This is the moment when we must renew the goal of a world without nuclear weapons. The two superpowers that faced each other across the wall of this city came too close too often to destroying all we have built and all that we love. With that wall gone, we need not stand idly by and watch the further spread of the deadly atom. It is time to secure all loose nuclear materials; to stop the spread of nuclear weapons; and to reduce the arsenals from another era. This is the moment to begin the work of seeking the peace of a world without nuclear weapons.
This will sound radical to American and to European ears, perhaps especially in Britain.
I can not imagine a British Labour party leader giving the issue a similar level of prominence in a major campaign speech.
That is largely because of British domestic politics - and the way in which unilateralism divided the party in the 1950s, then became a symbol of Labour's unelectability in the 1980s. The Trident renewal debate has often seemed to be as much about electoral politics as national security.
Obama first made this commitment last Autumn in his New Beginning speech. Its inclusion in this flagship European address reinforces the signal that an Obama administration intends to seriously engage with the growing bipartisan support in the United States to replace the theory of deterrence with a strategy to reduce and elimate nuclear weapons.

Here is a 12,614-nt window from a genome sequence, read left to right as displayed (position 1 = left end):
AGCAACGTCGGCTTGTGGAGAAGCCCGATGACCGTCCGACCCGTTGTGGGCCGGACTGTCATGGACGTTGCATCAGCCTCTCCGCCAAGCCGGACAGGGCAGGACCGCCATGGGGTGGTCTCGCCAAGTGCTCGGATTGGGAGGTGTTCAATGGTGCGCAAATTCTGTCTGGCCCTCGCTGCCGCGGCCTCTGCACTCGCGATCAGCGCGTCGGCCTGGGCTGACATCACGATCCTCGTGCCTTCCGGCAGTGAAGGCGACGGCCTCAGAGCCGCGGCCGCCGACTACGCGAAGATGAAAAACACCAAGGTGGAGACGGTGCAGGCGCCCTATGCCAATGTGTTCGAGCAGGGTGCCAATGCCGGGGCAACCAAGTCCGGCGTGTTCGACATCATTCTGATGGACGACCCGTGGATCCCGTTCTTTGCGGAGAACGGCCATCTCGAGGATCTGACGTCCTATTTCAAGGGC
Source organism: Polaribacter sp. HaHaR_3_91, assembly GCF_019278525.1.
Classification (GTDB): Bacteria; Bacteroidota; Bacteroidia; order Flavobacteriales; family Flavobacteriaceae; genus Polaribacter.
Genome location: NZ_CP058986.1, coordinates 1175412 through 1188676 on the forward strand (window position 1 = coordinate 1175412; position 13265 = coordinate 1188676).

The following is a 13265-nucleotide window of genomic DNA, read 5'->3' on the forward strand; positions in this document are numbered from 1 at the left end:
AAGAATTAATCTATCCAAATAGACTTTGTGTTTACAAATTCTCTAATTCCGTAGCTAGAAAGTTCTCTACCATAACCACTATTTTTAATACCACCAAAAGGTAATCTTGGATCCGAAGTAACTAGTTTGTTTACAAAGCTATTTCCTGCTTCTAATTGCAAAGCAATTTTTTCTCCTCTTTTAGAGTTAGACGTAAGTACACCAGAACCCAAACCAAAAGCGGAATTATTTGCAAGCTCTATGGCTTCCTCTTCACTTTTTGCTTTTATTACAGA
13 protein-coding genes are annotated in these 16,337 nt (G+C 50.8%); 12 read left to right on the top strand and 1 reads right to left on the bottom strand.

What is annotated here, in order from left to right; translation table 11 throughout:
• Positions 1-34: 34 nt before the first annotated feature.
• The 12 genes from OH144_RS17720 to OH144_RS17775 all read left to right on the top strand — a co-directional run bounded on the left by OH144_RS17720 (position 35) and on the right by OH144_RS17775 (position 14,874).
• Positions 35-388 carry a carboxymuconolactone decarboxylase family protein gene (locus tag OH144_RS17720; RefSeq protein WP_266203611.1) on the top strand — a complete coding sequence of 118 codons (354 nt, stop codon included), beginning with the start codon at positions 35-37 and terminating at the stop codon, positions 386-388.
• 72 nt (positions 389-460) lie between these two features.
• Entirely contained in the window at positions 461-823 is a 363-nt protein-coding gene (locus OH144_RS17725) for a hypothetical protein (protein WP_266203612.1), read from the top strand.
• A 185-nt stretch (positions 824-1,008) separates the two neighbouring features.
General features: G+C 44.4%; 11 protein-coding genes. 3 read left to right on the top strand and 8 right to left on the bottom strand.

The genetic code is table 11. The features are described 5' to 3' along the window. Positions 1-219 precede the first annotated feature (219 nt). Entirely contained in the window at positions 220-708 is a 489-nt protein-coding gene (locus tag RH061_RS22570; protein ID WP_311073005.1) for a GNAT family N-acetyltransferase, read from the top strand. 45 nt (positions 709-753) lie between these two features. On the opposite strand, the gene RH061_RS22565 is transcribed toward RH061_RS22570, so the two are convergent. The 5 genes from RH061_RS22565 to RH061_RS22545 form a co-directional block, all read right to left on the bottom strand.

Henry Kissinger is the standout counterintutive name for a European audience, but he, George Schultz, Sam Nunn and William Perry were able to boast an astonishingly impressive list of the great and good of American diplomacy who have rallied around the goal.
We have also been encouraged by additional indications of general support for this project from other former U.S. officials with extensive experience as secretaries of state and defense and national security advisors. These include: Madeleine Albright, Richard V. Allen, James A. Baker III, Samuel R. Berger, Zbigniew Brzezinski, Frank Carlucci, Warren Christopher, William Cohen, Lawrence Eagleburger, Melvin Laird, Anthony Lake, Robert McFarlane, Robert McNamara and Colin Powell.
More recently, the John McCain campaign have also signalled an interest in this agenda, referring to Ronald Reagan's dream of a nuclear free world. While McCain's approach is less specific than Obama's it has led John Kerry to highlight the opportunity this creates for a bipartsian initative.
In Europe, the debate has largely been confined to diplomatic circles, though David Owen's 'pro-nukes' policy was one of the defining issues of his political career, and so his involvement in a joint cross-party initiative with Douglas Hurd, Malcolm Rifkind and George Robertson was an attempt to emulate the US elite foreign policy initative.
The British government does share the goal. Former Foreign Secretary Margaret Beckett gave a significant speech including this commitment in one of her final speeches as Foreign Secretary. The speech was given to the Carnegie International Nonproliferation Conference in Washington DC, and took place in the week of the Blair-Brown transition, and so was little noticed except by specialist audiences.
Perhaps the Obama commitment may now lead to a greater public debate on this side of the Atlantic too.